from The American Heritage® Dictionary of the English Language, 4th Edition
- n. Judaism An ancient Hebrew unit of dry measure equal to 1/10 ephah, about 3.5 liters (3.7 quarts).
- n. An offering of a sheaf or an omer of the first harvest of barley to a priest in the Temple on the second day of Passover.
- n. A 49-day liturgical season, originally a harvest festival, from the second day of Passover to the first day of Shavuot, during which marriages are prohibited and signs of mourning are observed, except during Passover and on Lag b'Omer.
from Wiktionary, Creative Commons Attribution/Share-Alike License
- n. A dry measure of ancient Israel, one tenth of an ephah.
from the GNU version of the Collaborative International Dictionary of English
- n. A Hebrew measure, the tenth of an ephah. See ephah.
from The Century Dictionary and Cyclopedia
- n. A handful of grain: a sheaf.
- n. A Hebrew dry measure equal to the tenth part of an ephah, or 3½ quarts.
- n. A handful of grain; a sheaf.
- n. A Hebrew dry measure equal to the tenth part of an ephah.
Bleich creates an analogy between ovum donation and grain before and after the omer which is what determines its permissibility or prohibition for eating.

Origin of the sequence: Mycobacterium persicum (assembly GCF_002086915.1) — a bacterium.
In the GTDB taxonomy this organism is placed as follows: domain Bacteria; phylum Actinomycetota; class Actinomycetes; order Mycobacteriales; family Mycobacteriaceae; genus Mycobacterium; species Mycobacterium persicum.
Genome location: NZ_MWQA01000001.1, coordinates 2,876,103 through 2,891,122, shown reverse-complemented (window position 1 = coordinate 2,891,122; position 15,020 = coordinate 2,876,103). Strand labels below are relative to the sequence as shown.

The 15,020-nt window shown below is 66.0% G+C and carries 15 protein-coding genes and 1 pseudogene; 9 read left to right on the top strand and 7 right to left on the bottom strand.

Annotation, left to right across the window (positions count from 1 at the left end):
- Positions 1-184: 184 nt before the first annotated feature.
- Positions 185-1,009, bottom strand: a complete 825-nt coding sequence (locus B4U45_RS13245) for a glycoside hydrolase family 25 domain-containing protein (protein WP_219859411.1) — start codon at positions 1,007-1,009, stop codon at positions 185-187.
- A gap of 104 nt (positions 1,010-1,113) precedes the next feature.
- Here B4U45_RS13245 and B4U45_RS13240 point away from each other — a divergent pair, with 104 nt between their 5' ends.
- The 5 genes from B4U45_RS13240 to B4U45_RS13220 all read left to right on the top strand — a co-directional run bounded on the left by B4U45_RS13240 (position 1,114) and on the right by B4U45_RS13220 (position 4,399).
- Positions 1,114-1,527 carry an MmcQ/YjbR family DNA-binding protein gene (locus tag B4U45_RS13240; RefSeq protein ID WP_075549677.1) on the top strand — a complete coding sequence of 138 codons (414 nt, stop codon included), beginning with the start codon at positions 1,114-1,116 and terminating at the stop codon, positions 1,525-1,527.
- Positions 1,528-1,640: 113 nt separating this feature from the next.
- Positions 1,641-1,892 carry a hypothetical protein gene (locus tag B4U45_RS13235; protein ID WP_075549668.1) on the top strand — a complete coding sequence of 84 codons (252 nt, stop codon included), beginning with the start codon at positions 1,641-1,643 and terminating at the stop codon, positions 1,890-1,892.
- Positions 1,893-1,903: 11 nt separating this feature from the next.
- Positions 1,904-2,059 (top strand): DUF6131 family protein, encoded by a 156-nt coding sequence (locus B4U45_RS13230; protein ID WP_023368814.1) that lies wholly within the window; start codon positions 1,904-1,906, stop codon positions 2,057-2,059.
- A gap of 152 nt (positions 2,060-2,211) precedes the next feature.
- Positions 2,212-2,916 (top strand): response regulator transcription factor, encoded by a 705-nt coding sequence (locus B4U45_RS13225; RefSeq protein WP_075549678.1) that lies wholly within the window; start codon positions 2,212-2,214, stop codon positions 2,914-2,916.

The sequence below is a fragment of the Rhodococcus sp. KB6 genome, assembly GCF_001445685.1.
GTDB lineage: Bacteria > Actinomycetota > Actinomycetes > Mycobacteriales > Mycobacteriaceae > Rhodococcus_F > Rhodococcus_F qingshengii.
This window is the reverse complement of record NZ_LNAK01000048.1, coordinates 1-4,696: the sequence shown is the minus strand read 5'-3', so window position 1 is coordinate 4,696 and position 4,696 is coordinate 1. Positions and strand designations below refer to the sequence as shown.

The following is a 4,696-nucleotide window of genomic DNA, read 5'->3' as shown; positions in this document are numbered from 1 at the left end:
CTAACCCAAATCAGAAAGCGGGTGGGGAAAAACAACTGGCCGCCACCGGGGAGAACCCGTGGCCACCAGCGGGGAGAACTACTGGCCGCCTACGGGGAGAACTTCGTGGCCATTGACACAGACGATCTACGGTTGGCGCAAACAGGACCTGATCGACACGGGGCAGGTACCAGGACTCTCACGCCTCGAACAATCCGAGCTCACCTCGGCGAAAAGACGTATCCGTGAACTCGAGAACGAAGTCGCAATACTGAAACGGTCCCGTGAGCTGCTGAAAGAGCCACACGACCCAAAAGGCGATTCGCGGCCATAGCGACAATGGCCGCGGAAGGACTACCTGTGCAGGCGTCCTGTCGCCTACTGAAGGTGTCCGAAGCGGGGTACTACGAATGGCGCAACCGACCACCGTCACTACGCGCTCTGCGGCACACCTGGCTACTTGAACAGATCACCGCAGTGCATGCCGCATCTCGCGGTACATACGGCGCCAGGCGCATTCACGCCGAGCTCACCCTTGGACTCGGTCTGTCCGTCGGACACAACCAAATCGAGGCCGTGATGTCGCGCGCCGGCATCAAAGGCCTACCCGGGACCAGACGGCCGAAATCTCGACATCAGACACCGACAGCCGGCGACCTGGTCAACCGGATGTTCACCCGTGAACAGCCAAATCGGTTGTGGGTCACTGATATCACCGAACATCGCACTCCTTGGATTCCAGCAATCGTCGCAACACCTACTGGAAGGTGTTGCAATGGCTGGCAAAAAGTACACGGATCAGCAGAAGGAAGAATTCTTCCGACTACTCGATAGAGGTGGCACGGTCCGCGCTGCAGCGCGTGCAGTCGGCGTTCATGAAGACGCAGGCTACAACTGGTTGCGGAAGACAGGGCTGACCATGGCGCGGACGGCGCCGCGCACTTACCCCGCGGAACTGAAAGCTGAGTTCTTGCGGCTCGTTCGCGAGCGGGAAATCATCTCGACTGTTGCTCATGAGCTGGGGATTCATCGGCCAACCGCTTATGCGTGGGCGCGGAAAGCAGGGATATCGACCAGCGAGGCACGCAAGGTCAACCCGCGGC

Please feel free to contact him at firstname.lastname@example.org.
He also said Molvi omer, Ex spokes man of TTP resigned because he had no Telephone Facility in Bajor (I think Faqir Muhammad contacted BBC with Telepathy without using Phone because Bajor has no telephone Facility)
The Shulhan Arukh rules that counting the omer “is a mitzvah for everyone” (Orah Hayyim 489: 1); the operative halakhah, however, is that women are not obligated but may choose to observe this obligation.
They are: counting the omer; dwelling in a sukkah during the Sukkot festival; waving the lulav on Sukkot; and hearing the shofar on Rosh ha-Shanah, all commandments that are to be performed at fixed times.
There is a dispute over whether or not women are included in the commandment to count the omer during the seven weeks between the second evening of Passover and the festival of Shavuot.
The Magen Avraham (Abraham Abele ben Hayyim ha-Levi Gombiner, c. 1637 – 1683) claims that since women have taken upon themselves to count the days of the omer, they are now equal to men in their obligation.
Normally Muslims would violently protest around the world not against cartoons but against terror by other Muslims. what would you say? omer wrote; â€œbut i want to see this respect to my religion, too. â€
You cannot demand respect of your rules with no respect to ours. omer wrote; â€œI am muslim, and our religion requires us to respect all the other religions (not only the trio of islam, christianity, judaism), â€
The Karaites (like the Boethusians, well-known to Jewish calendar geeks) interpret “the day after the sabbath” (Leviticus 23:15) literally, to mean the day after Shabbat, so they start counting the omer on the Saturday night of Pesach, and Shavuot always comes out on Sunday.